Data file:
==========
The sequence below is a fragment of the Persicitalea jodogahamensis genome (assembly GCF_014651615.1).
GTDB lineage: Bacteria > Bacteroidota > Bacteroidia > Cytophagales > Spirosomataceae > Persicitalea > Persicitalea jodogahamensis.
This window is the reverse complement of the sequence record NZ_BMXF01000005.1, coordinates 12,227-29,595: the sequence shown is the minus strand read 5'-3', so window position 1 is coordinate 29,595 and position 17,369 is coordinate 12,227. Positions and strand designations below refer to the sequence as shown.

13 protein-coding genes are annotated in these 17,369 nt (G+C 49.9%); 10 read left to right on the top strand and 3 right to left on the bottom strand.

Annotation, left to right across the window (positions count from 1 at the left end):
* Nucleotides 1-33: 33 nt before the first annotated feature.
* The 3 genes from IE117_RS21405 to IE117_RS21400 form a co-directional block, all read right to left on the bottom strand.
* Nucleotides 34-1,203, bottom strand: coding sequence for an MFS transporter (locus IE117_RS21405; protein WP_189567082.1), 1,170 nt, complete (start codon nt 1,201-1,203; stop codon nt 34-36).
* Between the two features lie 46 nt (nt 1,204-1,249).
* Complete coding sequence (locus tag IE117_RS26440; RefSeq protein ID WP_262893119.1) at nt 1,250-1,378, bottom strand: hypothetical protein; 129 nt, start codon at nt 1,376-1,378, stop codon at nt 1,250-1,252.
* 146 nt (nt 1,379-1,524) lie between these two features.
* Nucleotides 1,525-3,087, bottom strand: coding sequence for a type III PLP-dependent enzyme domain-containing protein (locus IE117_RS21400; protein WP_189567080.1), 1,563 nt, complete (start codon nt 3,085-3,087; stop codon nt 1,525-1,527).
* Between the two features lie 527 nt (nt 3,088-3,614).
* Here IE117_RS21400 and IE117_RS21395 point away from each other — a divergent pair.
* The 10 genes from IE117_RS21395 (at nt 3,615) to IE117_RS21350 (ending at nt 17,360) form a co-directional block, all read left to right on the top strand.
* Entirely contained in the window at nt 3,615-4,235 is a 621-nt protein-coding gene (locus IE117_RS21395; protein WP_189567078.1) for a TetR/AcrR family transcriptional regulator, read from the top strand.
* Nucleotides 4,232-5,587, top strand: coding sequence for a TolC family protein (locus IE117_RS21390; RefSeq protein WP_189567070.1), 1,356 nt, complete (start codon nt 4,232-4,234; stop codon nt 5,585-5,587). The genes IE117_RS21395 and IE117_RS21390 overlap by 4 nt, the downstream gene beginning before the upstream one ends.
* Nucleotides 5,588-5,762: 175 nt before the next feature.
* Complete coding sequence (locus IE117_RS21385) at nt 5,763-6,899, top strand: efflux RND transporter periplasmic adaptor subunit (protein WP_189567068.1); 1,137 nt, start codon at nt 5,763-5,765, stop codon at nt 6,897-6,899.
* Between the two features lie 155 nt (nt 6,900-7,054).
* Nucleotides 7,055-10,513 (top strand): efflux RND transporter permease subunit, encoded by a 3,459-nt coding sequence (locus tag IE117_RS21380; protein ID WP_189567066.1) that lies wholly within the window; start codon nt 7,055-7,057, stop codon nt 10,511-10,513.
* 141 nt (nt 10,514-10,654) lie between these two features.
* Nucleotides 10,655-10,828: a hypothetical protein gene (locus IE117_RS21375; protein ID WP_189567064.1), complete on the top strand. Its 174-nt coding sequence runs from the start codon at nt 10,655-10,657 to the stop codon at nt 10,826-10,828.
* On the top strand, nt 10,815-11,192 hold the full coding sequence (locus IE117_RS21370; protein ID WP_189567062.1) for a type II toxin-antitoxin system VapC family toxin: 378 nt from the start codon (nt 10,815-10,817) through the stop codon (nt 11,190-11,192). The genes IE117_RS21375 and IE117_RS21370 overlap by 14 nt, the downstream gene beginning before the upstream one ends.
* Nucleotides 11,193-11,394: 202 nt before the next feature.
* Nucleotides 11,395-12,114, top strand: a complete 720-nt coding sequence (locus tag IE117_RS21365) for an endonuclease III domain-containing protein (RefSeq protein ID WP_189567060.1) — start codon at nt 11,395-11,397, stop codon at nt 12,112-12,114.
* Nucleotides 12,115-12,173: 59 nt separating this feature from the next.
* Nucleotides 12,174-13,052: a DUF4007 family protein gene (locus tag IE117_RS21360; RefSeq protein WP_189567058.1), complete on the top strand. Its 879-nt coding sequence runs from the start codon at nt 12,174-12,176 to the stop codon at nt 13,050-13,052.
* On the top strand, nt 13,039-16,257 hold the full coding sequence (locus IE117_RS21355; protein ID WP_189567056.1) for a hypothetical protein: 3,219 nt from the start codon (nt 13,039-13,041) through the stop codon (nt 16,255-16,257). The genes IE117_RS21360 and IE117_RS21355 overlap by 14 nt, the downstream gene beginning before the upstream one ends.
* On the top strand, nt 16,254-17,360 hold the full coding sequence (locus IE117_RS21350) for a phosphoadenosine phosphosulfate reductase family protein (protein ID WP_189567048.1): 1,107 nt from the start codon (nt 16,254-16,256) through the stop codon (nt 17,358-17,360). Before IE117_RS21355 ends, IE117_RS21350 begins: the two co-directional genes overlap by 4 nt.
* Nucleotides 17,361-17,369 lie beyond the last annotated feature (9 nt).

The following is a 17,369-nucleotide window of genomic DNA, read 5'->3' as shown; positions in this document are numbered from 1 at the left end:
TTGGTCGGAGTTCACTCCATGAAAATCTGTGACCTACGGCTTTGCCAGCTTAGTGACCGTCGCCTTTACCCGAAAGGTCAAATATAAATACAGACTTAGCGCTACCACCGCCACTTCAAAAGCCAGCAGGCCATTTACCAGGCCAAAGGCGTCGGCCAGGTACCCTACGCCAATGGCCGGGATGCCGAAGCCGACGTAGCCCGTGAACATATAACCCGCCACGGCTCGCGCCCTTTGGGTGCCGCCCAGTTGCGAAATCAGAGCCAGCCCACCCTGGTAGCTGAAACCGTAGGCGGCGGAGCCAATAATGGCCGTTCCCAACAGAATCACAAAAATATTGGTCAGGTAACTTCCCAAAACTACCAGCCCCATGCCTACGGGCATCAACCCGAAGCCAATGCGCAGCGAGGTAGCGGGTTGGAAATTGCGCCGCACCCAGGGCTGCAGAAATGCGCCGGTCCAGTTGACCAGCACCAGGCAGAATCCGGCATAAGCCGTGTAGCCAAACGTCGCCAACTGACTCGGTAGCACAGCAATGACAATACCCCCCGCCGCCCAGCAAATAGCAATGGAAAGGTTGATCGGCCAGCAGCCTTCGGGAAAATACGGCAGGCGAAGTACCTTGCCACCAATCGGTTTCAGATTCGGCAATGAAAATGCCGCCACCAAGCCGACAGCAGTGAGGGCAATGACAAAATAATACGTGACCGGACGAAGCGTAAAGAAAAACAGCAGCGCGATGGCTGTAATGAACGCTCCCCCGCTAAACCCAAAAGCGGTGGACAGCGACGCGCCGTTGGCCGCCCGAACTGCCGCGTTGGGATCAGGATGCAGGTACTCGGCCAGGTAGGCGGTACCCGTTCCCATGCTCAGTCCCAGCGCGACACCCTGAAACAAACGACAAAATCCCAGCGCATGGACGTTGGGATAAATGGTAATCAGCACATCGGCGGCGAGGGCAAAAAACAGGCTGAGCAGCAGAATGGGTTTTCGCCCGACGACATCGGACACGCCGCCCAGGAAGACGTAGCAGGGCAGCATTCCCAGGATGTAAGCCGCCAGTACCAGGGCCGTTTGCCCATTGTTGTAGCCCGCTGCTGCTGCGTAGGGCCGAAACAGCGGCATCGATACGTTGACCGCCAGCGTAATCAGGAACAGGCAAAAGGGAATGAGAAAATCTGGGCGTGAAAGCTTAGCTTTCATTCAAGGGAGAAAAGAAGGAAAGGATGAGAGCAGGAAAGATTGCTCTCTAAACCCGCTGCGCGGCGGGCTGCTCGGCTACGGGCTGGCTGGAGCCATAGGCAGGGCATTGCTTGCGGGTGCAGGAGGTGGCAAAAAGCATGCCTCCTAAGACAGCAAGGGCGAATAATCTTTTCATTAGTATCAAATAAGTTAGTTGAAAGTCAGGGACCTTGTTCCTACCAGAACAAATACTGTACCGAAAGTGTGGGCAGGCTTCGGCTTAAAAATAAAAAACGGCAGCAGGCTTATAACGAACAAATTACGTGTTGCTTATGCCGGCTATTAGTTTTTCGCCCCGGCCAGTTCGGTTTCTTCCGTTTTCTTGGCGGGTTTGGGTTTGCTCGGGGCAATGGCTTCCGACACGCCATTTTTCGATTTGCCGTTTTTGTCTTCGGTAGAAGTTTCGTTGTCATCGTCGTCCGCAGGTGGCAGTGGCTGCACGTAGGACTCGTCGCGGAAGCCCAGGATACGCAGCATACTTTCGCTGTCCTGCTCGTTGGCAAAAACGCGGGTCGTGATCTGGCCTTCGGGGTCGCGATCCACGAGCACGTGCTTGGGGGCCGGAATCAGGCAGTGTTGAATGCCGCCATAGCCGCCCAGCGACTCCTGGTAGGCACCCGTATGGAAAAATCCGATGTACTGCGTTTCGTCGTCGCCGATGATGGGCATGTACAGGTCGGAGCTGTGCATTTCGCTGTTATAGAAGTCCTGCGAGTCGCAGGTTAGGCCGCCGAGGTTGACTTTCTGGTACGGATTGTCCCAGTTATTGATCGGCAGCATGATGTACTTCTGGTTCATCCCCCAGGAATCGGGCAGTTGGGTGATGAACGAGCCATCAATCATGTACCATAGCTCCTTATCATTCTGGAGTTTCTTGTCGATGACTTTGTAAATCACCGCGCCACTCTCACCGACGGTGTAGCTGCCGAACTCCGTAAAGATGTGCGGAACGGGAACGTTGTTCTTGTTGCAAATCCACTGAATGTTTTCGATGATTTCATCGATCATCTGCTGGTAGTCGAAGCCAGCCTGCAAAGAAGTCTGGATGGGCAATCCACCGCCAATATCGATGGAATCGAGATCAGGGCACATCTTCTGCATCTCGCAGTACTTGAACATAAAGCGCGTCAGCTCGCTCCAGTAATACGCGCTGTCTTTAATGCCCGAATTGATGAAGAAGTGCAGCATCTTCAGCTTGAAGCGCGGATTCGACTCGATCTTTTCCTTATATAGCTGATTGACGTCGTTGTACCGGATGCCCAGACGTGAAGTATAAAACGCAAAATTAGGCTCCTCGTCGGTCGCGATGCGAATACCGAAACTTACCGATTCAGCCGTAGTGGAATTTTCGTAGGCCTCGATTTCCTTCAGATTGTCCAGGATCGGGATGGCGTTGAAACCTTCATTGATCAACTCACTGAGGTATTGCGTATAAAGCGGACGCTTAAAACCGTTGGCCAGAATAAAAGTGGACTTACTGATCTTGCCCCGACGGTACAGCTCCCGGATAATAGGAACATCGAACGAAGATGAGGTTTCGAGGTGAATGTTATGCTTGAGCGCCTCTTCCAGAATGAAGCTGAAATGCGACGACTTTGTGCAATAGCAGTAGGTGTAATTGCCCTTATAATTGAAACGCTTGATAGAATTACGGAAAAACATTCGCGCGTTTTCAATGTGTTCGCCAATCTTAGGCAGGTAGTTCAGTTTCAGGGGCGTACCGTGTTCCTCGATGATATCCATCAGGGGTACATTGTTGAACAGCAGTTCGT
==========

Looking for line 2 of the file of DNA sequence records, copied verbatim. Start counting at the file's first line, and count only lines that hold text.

GTDB lineage: Bacteria > Bacteroidota > Bacteroidia > Cytophagales > Spirosomataceae > Persicitalea > Persicitalea jodogahamensis.